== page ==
Miscellany: Went to the Texas-OU basketball game on Saturday. It was awesome. Our team is very very inconsistent, but bloody fun to watch. I've been hatin on Balbay and Abrams all year, but they were the $ in that game. Balbay's range ends well before the free throw line, but he must have a 40" vert and is an excellent passer and defender. Abrams shoots way too much and should in no way be our main offensive weapon, but he has the quickest release I've ever seen and when he gets hot, look out. That said, UT will lose in the 2nd round of the tourney this year.

The coolest thing about the game was that my seat was directly behind the main ESPN cameras (half-court, 1st row of upper deck). It was neat seeing all the things that go into the broadcast. There were 3 cameras, and each operator had a headset where they were getting directions from the production team and a cheat sheet with all the players pics and notes. Some of the notes were like "people to show during downtime: Colt McCoy, Blake Griffin's parents, Mack Brown and Duane Akina". How did they know Colt and Mack were going to be there? I had a moment of awesome during the game; once, when the camera directly in front of me was live (there was a light telling you when each camera was the one on TV, plus you'd see the cameraman perk up and get all careful)...anyway, once, when the camera directly in front of me was live, he was panning the band. I leaned forward (pretty much right in his ear), and go "More chicky, less bandy." He then panned over to the pom girls. I felt badass.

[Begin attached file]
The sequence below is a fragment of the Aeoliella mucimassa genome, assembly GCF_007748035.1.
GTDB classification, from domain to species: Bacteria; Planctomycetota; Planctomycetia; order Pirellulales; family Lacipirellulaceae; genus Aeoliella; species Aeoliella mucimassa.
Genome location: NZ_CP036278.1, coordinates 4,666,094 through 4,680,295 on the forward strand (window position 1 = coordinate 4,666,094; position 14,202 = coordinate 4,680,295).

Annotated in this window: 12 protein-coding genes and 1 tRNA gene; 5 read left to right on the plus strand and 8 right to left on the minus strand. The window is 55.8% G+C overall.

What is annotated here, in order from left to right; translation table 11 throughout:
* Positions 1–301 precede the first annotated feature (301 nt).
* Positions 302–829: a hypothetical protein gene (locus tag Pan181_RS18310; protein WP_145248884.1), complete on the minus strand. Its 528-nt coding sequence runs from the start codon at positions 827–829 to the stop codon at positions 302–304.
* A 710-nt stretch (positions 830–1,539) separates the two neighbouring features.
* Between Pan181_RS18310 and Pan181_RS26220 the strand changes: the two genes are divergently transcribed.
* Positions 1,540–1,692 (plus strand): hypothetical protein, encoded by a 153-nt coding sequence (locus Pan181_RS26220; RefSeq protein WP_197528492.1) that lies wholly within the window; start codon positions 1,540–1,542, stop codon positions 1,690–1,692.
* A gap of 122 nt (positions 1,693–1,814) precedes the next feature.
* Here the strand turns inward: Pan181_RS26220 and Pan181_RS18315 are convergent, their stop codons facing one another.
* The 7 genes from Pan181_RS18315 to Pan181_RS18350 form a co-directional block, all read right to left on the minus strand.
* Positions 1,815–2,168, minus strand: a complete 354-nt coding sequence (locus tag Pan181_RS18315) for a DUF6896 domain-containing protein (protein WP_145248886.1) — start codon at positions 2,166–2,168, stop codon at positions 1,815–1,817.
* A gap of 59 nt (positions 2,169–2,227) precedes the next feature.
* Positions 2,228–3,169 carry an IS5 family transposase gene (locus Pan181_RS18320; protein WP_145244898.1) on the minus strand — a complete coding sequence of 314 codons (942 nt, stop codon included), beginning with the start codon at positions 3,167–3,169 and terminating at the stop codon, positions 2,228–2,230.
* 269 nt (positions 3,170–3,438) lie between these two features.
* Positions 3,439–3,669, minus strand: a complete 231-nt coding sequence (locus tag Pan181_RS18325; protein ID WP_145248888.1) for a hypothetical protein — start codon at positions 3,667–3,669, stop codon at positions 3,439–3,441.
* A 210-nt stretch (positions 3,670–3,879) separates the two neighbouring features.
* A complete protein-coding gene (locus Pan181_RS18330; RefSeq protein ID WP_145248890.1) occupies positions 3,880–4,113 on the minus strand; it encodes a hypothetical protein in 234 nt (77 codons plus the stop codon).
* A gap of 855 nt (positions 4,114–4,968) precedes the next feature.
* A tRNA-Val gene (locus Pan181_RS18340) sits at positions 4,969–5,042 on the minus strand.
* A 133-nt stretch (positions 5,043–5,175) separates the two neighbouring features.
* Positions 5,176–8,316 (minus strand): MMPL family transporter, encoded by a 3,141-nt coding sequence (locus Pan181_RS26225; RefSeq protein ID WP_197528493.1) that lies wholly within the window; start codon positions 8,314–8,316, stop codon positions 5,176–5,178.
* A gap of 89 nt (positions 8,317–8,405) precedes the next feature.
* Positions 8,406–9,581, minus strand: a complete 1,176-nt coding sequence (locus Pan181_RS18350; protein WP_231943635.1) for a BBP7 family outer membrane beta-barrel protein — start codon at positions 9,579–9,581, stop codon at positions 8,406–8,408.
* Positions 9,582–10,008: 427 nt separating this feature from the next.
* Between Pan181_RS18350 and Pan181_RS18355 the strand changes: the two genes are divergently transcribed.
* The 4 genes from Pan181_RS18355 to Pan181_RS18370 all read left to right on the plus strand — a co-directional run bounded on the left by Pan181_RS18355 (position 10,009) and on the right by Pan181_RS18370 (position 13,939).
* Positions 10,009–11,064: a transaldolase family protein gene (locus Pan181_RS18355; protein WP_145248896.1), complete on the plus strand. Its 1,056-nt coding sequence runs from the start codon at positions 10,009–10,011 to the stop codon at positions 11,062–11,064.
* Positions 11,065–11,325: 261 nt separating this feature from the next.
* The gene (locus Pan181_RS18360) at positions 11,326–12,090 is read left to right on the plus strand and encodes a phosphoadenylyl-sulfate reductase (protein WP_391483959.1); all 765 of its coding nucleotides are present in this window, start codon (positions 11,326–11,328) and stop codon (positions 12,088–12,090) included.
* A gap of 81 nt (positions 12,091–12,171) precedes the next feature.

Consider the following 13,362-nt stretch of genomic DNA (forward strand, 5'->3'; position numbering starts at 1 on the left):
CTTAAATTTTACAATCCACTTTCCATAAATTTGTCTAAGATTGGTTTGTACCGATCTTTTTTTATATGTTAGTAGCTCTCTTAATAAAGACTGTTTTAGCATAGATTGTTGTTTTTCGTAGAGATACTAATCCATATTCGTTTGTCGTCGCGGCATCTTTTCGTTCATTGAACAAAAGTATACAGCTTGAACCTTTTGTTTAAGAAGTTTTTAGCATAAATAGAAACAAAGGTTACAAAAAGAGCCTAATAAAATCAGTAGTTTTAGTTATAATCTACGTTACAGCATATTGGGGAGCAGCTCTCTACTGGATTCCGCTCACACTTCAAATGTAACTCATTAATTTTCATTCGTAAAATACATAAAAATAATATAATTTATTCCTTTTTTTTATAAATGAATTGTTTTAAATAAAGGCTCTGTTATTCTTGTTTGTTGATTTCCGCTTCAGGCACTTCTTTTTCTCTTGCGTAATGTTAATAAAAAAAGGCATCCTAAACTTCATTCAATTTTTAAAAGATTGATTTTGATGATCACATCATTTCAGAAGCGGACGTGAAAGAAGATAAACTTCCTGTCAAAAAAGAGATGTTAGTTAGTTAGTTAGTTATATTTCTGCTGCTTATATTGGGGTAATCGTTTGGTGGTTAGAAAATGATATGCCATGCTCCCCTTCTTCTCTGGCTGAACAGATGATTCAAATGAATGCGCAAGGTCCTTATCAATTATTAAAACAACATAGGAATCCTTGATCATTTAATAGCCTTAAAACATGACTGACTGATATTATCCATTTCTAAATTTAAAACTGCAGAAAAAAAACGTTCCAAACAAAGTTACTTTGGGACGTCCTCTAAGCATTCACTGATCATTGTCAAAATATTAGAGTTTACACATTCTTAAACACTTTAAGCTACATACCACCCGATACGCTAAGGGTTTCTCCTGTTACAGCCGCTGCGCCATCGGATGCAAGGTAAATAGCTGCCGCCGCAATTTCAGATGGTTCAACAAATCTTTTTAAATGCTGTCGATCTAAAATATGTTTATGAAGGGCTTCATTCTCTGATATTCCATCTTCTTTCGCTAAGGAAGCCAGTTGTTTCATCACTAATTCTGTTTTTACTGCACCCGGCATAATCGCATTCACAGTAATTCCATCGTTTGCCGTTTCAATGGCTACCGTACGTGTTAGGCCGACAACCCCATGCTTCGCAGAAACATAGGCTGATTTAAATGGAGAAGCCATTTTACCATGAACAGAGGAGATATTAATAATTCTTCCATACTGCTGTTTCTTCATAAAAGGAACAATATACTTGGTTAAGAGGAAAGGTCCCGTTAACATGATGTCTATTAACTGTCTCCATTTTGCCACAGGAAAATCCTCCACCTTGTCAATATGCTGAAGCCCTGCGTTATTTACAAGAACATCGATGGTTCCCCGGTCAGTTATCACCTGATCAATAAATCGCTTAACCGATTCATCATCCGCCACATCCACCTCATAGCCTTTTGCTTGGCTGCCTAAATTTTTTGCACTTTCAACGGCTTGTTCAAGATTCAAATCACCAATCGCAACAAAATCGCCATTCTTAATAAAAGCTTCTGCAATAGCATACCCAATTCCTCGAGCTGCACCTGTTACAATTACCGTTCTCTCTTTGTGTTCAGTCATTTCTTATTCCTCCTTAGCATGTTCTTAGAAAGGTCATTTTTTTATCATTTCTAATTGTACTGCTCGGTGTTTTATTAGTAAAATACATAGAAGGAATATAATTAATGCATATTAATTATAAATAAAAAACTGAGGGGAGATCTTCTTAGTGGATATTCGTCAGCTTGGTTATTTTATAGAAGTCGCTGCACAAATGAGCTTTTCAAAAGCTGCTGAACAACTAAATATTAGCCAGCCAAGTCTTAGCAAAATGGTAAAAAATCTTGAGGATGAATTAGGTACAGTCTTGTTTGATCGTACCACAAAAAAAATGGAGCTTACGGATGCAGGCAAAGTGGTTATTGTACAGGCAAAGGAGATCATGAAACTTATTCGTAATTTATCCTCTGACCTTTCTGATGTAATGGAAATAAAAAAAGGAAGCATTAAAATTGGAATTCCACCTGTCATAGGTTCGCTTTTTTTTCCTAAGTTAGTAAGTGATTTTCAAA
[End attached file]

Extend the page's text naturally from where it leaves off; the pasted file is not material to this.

Monday, February 16, 2009

3 Piece Brutality?

Band: Keith invited a bassist to join the band. Supposedly he's a cool guy. His last band was Christian Rock. I'm anxious about this for many reasons, the biggest being that I'm not exactly stoked about dividing my creative input by another factor, I'm not excited about another personality in the mix, and I ain't thrilled about having my technical deficiencies exposed even further. *Sigh*. Oh well, we'll roll on and see what happens. No word from Hanover's about a future gig.

Studio: I found a sweet glass top desk at Big Lot's for a hunerd bucks. There is VERY little left to do in the studio. Anticipate being ready to self-record in the next 30 days.

Miscellany: Not much going down on the rant tip. Work sucks.

Monday, February 9, 2009

Ten Feet Tall

Despite the fact that I don't think it's very good, I'm putting this song on here for a few reasons:

1. I'm tired of promising something and not having anything for anyone to listen to.
2. I want to give y'all some reference to what I've been blogging about for the last few weeks.
3. I want feedback.

Download the track here (got tired of it autoplaying whenever anyone looks at the blog):

So, as I said before, I'm not all that pleased with the way the 4 songs we recorded turned out. I knew it wasn't going to be professional quality, so I was hoping for something just good enough to send out to the people who book shows at bars in order to secure some gigs.

There a couple of good things about this song. First, I really like the way the guitar sounds. To me, it's a perfect cross between Old 97's "Jagged" and the main guitar on the Counting Crows 2nd albums. Second, I like the way the drums sound. They were miced correctly with quality equipment. They get soloed at the right times and Keith did a great job. Kenny did a really good job mixing the instruments.

My main problems are with the vocals. They ruin the song. For one, it sounds like the same effects as are used for Down Here Together; they're too tinny and clanging sounding to me. Also, I didn't get to record until I got the perfect take because we were rushing. Maybe my voice just sucks so bad the only way to make it bearable is to pile on those fx. That is certainly plausible.